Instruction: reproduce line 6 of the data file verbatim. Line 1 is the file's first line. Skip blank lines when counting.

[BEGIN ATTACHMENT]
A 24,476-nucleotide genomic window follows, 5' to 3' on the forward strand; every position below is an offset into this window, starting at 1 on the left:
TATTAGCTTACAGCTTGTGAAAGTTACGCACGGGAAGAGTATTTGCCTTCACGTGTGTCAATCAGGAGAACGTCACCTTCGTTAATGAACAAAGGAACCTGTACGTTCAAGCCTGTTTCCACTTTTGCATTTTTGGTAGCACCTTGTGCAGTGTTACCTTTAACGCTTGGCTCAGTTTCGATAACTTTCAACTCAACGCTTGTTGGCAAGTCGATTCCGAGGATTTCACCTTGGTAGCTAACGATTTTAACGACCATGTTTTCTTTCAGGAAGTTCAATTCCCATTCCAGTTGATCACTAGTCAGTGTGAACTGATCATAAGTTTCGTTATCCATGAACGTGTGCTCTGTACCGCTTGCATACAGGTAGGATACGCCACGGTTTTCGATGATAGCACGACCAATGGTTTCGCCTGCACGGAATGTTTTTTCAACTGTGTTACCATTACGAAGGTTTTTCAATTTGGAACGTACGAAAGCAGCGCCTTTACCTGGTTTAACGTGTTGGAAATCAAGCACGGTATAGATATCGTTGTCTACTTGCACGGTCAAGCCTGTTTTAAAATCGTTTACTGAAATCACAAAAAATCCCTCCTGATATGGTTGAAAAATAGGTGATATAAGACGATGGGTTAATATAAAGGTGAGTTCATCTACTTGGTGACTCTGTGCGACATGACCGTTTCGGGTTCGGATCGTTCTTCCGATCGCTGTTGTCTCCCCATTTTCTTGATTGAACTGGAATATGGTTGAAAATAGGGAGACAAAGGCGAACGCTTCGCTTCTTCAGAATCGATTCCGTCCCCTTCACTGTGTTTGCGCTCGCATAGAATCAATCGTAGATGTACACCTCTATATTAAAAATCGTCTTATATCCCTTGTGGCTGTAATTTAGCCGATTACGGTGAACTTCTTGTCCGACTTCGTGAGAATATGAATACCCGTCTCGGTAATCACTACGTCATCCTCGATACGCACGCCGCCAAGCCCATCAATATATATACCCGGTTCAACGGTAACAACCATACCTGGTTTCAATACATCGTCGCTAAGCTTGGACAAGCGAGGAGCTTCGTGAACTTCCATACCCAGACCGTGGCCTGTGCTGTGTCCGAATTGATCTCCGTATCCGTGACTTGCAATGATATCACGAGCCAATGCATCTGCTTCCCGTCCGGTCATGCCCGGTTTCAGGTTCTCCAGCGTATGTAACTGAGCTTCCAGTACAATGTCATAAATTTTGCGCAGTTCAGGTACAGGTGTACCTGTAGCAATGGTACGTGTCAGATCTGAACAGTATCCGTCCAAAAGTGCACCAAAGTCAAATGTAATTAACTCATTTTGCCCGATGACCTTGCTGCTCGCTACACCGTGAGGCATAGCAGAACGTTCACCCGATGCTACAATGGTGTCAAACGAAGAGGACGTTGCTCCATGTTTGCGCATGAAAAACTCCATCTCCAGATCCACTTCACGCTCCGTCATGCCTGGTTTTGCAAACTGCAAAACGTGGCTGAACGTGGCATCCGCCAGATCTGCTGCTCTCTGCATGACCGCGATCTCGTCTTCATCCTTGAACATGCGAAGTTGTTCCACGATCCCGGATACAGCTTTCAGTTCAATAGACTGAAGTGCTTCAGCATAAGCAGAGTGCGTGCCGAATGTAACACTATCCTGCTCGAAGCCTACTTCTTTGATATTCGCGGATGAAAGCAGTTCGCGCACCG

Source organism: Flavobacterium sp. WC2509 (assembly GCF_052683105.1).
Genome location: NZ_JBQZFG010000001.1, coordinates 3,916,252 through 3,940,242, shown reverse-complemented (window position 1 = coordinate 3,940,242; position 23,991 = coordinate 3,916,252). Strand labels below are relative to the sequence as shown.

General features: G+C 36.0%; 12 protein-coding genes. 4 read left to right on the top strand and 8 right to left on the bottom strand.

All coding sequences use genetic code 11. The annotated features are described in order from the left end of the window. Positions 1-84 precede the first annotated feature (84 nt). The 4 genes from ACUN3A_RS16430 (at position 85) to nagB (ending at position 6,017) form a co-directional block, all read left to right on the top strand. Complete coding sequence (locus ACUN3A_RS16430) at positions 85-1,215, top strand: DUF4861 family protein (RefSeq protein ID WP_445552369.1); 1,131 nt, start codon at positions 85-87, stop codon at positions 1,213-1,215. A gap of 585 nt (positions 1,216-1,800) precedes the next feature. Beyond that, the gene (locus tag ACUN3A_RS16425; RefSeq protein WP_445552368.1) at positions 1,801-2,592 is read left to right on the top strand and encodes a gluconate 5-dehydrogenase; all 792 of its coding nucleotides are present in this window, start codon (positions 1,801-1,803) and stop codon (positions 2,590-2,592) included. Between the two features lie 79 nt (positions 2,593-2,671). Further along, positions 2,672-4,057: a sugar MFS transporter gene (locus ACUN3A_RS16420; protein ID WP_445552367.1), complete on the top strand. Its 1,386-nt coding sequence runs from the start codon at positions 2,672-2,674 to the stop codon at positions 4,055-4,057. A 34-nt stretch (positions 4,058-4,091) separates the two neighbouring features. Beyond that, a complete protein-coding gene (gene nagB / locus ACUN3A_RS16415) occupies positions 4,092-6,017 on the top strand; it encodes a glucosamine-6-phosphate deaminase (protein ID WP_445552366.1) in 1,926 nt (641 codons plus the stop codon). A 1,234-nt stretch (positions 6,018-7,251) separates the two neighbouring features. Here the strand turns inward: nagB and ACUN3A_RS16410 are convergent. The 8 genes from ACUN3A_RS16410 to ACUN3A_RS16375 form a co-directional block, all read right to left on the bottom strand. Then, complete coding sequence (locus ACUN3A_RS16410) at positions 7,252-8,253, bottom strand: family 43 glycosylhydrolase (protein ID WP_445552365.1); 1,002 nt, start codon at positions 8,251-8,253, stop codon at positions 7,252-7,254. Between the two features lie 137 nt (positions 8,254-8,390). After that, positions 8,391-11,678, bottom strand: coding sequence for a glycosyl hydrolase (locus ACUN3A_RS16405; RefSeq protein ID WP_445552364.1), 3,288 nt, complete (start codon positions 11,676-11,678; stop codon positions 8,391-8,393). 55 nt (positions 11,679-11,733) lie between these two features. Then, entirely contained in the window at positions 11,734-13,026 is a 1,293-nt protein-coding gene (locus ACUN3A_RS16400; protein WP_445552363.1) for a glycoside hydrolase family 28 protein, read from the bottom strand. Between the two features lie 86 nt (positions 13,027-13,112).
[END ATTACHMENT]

All coding sequences use genetic code 11. The annotated features are described in order from the left end of the window. Positions 1-84 precede the first annotated feature (84 nt). The 4 genes from ACUN3A_RS16430 (at position 85) to nagB (ending at position 6,017) form a co-directional block, all read left to right on the top strand. Complete coding sequence (locus ACUN3A_RS16430) at positions 85-1,215, top strand: DUF4861 family protein (RefSeq protein ID WP_445552369.1); 1,131 nt, start codon at positions 85-87, stop codon at positions 1,213-1,215. A gap of 585 nt (positions 1,216-1,800) precedes the next feature. Beyond that, the gene (locus tag ACUN3A_RS16425; RefSeq protein WP_445552368.1) at positions 1,801-2,592 is read left to right on the top strand and encodes a gluconate 5-dehydrogenase; all 792 of its coding nucleotides are present in this window, start codon (positions 1,801-1,803) and stop codon (positions 2,590-2,592) included. Between the two features lie 79 nt (positions 2,593-2,671). Further along, positions 2,672-4,057: a sugar MFS transporter gene (locus ACUN3A_RS16420; protein ID WP_445552367.1), complete on the top strand. Its 1,386-nt coding sequence runs from the start codon at positions 2,672-2,674 to the stop codon at positions 4,055-4,057. A 34-nt stretch (positions 4,058-4,091) separates the two neighbouring features. Beyond that, a complete protein-coding gene (gene nagB / locus ACUN3A_RS16415) occupies positions 4,092-6,017 on the top strand; it encodes a glucosamine-6-phosphate deaminase (protein ID WP_445552366.1) in 1,926 nt (641 codons plus the stop codon). A 1,234-nt stretch (positions 6,018-7,251) separates the two neighbouring features. Here the strand turns inward: nagB and ACUN3A_RS16410 are convergent. The 8 genes from ACUN3A_RS16410 to ACUN3A_RS16375 form a co-directional block, all read right to left on the bottom strand. Then, complete coding sequence (locus ACUN3A_RS16410) at positions 7,252-8,253, bottom strand: family 43 glycosylhydrolase (protein ID WP_445552365.1); 1,002 nt, start codon at positions 8,251-8,253, stop codon at positions 7,252-7,254. Between the two features lie 137 nt (positions 8,254-8,390). After that, positions 8,391-11,678, bottom strand: coding sequence for a glycosyl hydrolase (locus ACUN3A_RS16405; RefSeq protein ID WP_445552364.1), 3,288 nt, complete (start codon positions 11,676-11,678; stop codon positions 8,391-8,393). 55 nt (positions 11,679-11,733) lie between these two features. Then, entirely contained in the window at positions 11,734-13,026 is a 1,293-nt protein-coding gene (locus ACUN3A_RS16400; protein WP_445552363.1) for a glycoside hydrolase family 28 protein, read from the bottom strand. Between the two features lie 86 nt (positions 13,027-13,112).